Mohammad Golabi, a soil science professor at the University of Guam, has put his years of research on vetiver grass to practical use in shielding the reefs in Pago Bay from the harmful effects of construction-induced run-off.
One of the major health hazards facing Guam's reefs is soil erosion resulting in sedimentation and suffocation of the complex organisms that make up a reef system. "Vetiver's ability to tolerate high stress situations, adapt to a variety of conditions, develop a dense vertical root system, and powerful soil binding characteristics make it an ideal candidate for controlling soil erosion," says Golabi.
Vetiver grass has a spongy root system that binds the soil beneath the plant to a depth of up to 3 meters forming a dense underground curtain that prevents gullying and tunneling. Once the hedge has been established, it can live up to 50 years and does not require further maintenance other than periodic trimming. With the right conditions thick hedges can be formed within one year of planting, but it generally takes two to three growing seasons to establish a hedge dense enough to withstand torrential rains and protect the shoreline from sedimentation.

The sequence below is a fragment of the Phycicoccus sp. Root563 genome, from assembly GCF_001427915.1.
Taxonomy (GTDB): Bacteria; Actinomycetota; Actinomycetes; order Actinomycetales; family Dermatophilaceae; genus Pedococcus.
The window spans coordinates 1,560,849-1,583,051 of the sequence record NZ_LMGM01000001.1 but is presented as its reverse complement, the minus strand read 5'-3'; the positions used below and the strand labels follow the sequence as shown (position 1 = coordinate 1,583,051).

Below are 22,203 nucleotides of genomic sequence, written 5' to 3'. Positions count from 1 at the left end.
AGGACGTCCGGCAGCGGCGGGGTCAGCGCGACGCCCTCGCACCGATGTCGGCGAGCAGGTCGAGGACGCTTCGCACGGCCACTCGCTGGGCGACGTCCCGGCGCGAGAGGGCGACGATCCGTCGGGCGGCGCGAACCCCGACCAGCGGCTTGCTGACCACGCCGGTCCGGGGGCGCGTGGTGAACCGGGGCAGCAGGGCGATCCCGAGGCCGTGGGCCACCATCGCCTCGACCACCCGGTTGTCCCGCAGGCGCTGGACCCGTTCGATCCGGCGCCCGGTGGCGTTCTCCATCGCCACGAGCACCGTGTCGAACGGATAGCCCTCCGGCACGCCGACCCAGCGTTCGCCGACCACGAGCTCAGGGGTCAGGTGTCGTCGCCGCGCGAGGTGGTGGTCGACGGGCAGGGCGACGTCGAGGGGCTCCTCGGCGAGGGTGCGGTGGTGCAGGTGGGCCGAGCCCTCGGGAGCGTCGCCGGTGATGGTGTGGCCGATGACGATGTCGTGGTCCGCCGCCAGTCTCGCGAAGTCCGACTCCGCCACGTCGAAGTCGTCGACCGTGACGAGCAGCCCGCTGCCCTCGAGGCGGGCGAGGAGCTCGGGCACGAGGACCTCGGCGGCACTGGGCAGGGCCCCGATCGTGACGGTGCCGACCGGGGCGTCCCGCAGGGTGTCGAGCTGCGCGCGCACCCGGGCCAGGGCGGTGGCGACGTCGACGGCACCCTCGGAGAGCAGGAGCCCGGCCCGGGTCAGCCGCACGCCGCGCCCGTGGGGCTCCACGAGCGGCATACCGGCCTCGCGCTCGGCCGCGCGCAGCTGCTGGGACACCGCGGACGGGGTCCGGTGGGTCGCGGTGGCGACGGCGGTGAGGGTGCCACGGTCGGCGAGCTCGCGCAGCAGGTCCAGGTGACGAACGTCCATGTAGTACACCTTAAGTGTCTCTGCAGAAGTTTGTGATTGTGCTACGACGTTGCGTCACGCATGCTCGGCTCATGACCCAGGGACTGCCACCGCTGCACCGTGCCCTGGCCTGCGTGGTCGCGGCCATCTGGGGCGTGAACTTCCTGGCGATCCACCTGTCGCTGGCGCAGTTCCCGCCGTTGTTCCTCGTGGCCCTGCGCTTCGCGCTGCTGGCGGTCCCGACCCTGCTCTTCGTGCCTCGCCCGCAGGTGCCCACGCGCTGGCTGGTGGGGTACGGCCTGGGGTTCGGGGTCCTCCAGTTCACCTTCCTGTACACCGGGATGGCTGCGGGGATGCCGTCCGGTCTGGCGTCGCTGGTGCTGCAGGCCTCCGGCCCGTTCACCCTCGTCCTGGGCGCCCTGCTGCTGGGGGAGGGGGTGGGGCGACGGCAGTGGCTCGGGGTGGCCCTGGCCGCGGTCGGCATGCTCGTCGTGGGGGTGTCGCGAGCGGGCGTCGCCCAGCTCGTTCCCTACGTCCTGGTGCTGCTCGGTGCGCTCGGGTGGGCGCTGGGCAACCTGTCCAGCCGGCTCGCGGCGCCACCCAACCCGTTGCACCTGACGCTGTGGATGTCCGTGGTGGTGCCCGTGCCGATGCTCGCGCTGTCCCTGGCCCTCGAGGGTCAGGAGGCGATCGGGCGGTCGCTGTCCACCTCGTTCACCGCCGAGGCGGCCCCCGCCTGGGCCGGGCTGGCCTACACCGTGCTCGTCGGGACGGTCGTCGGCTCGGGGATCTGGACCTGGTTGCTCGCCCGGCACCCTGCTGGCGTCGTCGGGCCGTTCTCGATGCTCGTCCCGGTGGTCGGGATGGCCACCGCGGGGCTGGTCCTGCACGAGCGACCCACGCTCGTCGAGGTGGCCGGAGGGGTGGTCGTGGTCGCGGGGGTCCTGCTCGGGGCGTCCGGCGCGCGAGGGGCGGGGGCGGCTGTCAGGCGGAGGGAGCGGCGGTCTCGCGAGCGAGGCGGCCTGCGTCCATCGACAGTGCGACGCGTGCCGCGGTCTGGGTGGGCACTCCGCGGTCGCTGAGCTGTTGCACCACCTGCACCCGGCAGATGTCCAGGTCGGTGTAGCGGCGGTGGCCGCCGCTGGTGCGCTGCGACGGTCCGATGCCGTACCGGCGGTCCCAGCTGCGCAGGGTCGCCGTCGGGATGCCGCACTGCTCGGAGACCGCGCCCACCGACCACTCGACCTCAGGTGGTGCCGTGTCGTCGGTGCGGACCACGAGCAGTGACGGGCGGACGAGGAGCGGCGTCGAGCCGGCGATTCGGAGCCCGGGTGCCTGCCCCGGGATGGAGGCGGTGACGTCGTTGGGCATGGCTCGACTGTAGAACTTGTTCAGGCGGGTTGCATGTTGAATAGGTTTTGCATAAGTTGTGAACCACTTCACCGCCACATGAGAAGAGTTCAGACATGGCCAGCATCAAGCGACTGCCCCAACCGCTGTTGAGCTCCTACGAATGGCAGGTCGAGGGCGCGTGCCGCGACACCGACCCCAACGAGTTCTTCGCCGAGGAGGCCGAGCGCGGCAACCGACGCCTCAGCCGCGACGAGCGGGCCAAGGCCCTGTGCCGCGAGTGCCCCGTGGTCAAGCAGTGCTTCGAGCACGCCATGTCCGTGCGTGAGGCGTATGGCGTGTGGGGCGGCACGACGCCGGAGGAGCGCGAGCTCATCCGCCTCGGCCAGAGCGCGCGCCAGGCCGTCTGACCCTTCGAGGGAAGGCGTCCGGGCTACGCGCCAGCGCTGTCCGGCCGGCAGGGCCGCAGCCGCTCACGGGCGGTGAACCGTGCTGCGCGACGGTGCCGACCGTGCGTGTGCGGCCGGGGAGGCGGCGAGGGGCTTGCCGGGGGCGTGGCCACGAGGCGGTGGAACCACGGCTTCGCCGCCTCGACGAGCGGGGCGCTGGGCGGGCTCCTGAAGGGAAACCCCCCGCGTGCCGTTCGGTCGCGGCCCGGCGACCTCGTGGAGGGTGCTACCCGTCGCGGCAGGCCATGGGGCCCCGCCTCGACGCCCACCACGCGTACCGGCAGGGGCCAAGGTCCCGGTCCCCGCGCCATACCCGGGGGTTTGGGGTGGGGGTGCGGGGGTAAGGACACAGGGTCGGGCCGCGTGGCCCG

In this pilot project, Golabi in cooperation with the developers planted vetiver grass along a Pago Bay beach area adjacent to a tract of land that had been cleared for a new housing project. Fully developed vetiver seedlings were planted in contour rows along the beach without disturbing the aesthetics of the area. The plants established in a few months, forming a thick hedge that prevents sediment from water-borne erosion from flowing into the ocean.
"It is also expected that these vetiver hedges may even be able to protect the beach area against tidal surge once their root systems are well established. These hedgerows clearly demonstrate that the vetiver grass system is a unique, economical and effective bioengineering technology for protecting cora
|Contact: Olympia Terral|
University of Guam